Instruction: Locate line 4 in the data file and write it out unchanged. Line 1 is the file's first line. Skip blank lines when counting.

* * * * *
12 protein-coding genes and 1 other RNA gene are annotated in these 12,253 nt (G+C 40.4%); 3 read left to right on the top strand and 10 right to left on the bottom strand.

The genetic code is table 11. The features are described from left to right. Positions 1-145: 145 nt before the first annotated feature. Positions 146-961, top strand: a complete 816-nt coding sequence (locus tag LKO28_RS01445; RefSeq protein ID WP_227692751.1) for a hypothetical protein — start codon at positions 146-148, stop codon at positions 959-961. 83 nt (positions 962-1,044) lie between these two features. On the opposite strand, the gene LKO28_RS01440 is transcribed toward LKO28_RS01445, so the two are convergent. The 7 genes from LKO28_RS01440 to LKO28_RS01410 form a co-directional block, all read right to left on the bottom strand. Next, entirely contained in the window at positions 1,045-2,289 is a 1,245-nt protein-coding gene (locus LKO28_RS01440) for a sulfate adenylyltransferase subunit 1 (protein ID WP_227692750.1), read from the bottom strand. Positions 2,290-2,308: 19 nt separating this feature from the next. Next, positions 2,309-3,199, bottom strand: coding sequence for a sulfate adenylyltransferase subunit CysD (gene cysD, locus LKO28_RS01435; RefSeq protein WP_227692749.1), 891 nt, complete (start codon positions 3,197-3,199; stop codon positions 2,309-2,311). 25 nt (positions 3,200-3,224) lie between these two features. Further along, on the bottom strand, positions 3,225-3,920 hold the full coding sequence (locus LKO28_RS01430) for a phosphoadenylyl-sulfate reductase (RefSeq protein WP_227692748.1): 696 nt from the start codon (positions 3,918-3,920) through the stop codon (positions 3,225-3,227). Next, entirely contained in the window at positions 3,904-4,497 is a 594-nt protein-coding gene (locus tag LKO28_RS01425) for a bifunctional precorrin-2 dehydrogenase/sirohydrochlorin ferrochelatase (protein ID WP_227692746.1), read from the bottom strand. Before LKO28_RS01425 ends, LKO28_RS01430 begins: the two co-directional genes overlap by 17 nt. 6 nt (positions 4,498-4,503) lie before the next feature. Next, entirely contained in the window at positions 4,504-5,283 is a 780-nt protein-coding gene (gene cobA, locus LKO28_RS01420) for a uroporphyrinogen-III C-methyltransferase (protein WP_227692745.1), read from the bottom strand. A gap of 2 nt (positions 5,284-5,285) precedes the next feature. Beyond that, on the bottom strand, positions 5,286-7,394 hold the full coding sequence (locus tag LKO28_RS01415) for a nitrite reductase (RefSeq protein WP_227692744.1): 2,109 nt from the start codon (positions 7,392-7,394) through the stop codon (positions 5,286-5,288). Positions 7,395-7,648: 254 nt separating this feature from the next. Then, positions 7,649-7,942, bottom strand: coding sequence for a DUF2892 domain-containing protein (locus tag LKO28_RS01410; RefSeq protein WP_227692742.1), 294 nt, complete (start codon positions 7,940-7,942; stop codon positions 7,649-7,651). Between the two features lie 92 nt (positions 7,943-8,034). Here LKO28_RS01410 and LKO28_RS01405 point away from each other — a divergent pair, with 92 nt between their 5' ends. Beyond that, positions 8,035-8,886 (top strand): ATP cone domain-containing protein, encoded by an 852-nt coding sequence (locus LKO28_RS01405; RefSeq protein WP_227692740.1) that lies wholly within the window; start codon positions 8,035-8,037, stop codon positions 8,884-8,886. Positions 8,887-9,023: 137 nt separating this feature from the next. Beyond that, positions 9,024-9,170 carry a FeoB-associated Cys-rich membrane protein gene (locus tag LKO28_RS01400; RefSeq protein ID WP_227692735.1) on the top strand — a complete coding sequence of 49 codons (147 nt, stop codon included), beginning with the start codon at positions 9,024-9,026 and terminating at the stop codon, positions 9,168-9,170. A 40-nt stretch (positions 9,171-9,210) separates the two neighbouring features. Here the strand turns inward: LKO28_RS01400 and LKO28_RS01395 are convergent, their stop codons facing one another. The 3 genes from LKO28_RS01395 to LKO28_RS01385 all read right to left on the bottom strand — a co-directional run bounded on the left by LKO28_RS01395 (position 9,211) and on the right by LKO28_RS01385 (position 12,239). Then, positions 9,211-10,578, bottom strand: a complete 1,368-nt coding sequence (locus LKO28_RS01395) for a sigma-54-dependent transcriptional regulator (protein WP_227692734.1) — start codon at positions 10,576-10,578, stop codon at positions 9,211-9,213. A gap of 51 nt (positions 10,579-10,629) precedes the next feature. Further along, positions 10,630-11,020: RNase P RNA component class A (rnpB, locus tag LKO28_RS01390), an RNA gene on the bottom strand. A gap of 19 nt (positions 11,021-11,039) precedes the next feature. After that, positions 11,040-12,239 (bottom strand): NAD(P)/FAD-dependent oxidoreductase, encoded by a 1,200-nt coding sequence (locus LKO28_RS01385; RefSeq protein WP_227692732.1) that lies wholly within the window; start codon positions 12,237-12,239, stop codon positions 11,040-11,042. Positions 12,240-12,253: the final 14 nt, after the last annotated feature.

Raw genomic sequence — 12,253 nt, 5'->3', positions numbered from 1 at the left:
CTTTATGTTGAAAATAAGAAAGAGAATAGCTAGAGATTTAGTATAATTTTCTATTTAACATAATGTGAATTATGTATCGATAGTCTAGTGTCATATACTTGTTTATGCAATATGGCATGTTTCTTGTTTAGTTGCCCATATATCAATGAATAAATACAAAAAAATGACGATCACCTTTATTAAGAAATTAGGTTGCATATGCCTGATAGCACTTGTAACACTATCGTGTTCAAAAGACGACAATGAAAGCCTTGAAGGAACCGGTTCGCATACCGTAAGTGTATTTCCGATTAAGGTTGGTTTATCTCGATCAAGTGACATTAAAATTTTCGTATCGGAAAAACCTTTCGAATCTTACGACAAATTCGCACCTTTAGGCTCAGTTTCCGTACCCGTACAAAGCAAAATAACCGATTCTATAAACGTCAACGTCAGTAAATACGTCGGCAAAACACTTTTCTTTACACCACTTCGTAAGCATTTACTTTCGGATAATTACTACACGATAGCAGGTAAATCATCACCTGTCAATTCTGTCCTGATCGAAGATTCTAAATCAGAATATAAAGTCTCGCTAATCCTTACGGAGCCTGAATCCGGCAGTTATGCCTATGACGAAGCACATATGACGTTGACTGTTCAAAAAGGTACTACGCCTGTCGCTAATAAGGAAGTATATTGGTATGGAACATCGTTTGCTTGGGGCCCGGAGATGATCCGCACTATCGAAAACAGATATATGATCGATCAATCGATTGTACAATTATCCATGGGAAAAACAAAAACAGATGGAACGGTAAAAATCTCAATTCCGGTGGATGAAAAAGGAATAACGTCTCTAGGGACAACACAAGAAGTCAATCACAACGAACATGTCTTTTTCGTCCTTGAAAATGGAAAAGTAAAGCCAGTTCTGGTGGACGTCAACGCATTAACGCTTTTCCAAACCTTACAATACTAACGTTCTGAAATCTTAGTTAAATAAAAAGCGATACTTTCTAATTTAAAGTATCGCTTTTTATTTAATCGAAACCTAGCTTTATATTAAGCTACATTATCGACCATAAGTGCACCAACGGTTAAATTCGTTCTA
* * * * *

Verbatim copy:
CTTTATGTTGAAAATAAGAAAGAGAATAGCTAGAGATTTAGTATAATTTTCTATTTAACATAATGTGAATTATGTATCGATAGTCTAGTGTCATATACTTGTTTATGCAATATGGCATGTTTCTTGTTTAGTTGCCCATATATCAATGAATAAATACAAAAAAATGACGATCACCTTTATTAAGAAATTAGGTTGCATATGCCTGATAGCACTTGTAACACTATCGTGTTCAAAAGACGACAATGAAAGCCTTGAAGGAACCGGTTCGCATACCGTAAGTGTATTTCCGATTAAGGTTGGTTTATCTCGATCAAGTGACATTAAAATTTTCGTATCGGAAAAACCTTTCGAATCTTACGACAAATTCGCACCTTTAGGCTCAGTTTCCGTACCCGTACAAAGCAAAATAACCGATTCTATAAACGTCAACGTCAGTAAATACGTCGGCAAAACACTTTTCTTTACACCACTTCGTAAGCATTTACTTTCGGATAATTACTACACGATAGCAGGTAAATCATCACCTGTCAATTCTGTCCTGATCGAAGATTCTAAATCAGAATATAAAGTCTCGCTAATCCTTACGGAGCCTGAATCCGGCAGTTATGCCTATGACGAAGCACATATGACGTTGACTGTTCAAAAAGGTACTACGCCTGTCGCTAATAAGGAAGTATATTGGTATGGAACATCGTTTGCTTGGGGCCCGGAGATGATCCGCACTATCGAAAACAGATATATGATCGATCAATCGATTGTACAATTATCCATGGGAAAAACAAAAACAGATGGAACGGTAAAAATCTCAATTCCGGTGGATGAAAAAGGAATAACGTCTCTAGGGACAACACAAGAAGTCAATCACAACGAACATGTCTTTTTCGTCCTTGAAAATGGAAAAGTAAAGCCAGTTCTGGTGGACGTCAACGCATTAACGCTTTTCCAAACCTTACAATACTAACGTTCTGAAATCTTAGTTAAATAAAAAGCGATACTTTCTAATTTAAAGTATCGCTTTTTATTTAATCGAAACCTAGCTTTATATTAAGCTACATTATCGACCATAAGTGCACCAACGGTTAAATTCGTTCTA